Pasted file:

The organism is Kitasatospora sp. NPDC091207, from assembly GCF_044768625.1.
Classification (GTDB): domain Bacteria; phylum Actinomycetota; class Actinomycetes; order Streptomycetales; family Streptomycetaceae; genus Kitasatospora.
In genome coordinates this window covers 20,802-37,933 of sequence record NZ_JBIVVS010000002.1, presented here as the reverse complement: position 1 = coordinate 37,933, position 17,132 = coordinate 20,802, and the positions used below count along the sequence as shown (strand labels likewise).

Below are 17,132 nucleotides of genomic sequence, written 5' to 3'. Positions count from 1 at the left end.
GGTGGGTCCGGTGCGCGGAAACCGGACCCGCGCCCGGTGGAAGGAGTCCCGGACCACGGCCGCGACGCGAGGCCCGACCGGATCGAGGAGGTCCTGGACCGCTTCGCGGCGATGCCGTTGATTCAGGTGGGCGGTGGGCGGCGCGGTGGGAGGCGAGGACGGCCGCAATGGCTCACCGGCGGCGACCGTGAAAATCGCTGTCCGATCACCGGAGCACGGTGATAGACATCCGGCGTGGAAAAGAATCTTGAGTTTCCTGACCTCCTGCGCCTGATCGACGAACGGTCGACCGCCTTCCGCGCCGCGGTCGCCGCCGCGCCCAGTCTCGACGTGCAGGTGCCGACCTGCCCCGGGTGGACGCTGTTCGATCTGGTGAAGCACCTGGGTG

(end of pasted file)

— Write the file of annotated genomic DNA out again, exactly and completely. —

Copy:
The organism is Kitasatospora sp. NPDC091207, from assembly GCF_044768625.1.
Classification (GTDB): domain Bacteria; phylum Actinomycetota; class Actinomycetes; order Streptomycetales; family Streptomycetaceae; genus Kitasatospora.
In genome coordinates this window covers 20,802-37,933 of sequence record NZ_JBIVVS010000002.1, presented here as the reverse complement: position 1 = coordinate 37,933, position 17,132 = coordinate 20,802, and the positions used below count along the sequence as shown (strand labels likewise).

Below are 17,132 nucleotides of genomic sequence, written 5' to 3'. Positions count from 1 at the left end.
GGTGGGTCCGGTGCGCGGAAACCGGACCCGCGCCCGGTGGAAGGAGTCCCGGACCACGGCCGCGACGCGAGGCCCGACCGGATCGAGGAGGTCCTGGACCGCTTCGCGGCGATGCCGTTGATTCAGGTGGGCGGTGGGCGGCGCGGTGGGAGGCGAGGACGGCCGCAATGGCTCACCGGCGGCGACCGTGAAAATCGCTGTCCGATCACCGGAGCACGGTGATAGACATCCGGCGTGGAAAAGAATCTTGAGTTTCCTGACCTCCTGCGCCTGATCGACGAACGGTCGACCGCCTTCCGCGCCGCGGTCGCCGCCGCGCCCAGTCTCGACGTGCAGGTGCCGACCTGCCCCGGGTGGACGCTGTTCGATCTGGTGAAGCACCTGGGTG